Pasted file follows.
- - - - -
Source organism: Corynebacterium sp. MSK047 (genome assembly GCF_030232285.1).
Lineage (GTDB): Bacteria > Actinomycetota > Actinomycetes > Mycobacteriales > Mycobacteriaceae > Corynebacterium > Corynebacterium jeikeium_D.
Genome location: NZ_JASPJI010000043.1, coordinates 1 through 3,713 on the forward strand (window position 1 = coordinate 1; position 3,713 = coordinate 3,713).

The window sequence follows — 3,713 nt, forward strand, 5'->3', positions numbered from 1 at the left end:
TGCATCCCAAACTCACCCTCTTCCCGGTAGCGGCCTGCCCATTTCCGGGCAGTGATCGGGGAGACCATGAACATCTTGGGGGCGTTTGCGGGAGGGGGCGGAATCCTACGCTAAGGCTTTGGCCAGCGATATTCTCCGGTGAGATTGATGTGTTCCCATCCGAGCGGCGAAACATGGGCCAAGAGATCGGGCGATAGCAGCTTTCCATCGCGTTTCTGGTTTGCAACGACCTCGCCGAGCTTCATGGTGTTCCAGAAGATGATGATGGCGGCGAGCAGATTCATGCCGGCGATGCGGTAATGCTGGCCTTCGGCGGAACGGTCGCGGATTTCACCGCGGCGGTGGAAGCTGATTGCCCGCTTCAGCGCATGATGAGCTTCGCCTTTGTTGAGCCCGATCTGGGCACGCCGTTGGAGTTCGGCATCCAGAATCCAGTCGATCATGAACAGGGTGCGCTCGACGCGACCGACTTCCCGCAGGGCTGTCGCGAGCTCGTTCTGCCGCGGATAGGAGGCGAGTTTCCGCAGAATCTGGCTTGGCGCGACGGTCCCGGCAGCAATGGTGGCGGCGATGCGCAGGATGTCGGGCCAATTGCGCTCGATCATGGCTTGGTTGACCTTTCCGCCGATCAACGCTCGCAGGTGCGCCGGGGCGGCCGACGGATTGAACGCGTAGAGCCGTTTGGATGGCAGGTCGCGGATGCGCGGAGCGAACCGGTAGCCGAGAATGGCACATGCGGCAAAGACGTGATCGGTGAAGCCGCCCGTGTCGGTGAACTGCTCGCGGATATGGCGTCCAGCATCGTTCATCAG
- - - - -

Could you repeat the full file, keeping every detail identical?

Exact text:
Source organism: Corynebacterium sp. MSK047 (genome assembly GCF_030232285.1).
Lineage (GTDB): Bacteria > Actinomycetota > Actinomycetes > Mycobacteriales > Mycobacteriaceae > Corynebacterium > Corynebacterium jeikeium_D.
Genome location: NZ_JASPJI010000043.1, coordinates 1 through 3,713 on the forward strand (window position 1 = coordinate 1; position 3,713 = coordinate 3,713).

The window sequence follows — 3,713 nt, forward strand, 5'->3', positions numbered from 1 at the left end:
TGCATCCCAAACTCACCCTCTTCCCGGTAGCGGCCTGCCCATTTCCGGGCAGTGATCGGGGAGACCATGAACATCTTGGGGGCGTTTGCGGGAGGGGGCGGAATCCTACGCTAAGGCTTTGGCCAGCGATATTCTCCGGTGAGATTGATGTGTTCCCATCCGAGCGGCGAAACATGGGCCAAGAGATCGGGCGATAGCAGCTTTCCATCGCGTTTCTGGTTTGCAACGACCTCGCCGAGCTTCATGGTGTTCCAGAAGATGATGATGGCGGCGAGCAGATTCATGCCGGCGATGCGGTAATGCTGGCCTTCGGCGGAACGGTCGCGGATTTCACCGCGGCGGTGGAAGCTGATTGCCCGCTTCAGCGCATGATGAGCTTCGCCTTTGTTGAGCCCGATCTGGGCACGCCGTTGGAGTTCGGCATCCAGAATCCAGTCGATCATGAACAGGGTGCGCTCGACGCGACCGACTTCCCGCAGGGCTGTCGCGAGCTCGTTCTGCCGCGGATAGGAGGCGAGTTTCCGCAGAATCTGGCTTGGCGCGACGGTCCCGGCAGCAATGGTGGCGGCGATGCGCAGGATGTCGGGCCAATTGCGCTCGATCATGGCTTGGTTGACCTTTCCGCCGATCAACGCTCGCAGGTGCGCCGGGGCGGCCGACGGATTGAACGCGTAGAGCCGTTTGGATGGCAGGTCGCGGATGCGCGGAGCGAACCGGTAGCCGAGAATGGCACATGCGGCAAAGACGTGATCGGTGAAGCCGCCCGTGTCGGTGAACTGCTCGCGGATATGGCGTCCAGCATCGTTCATCAG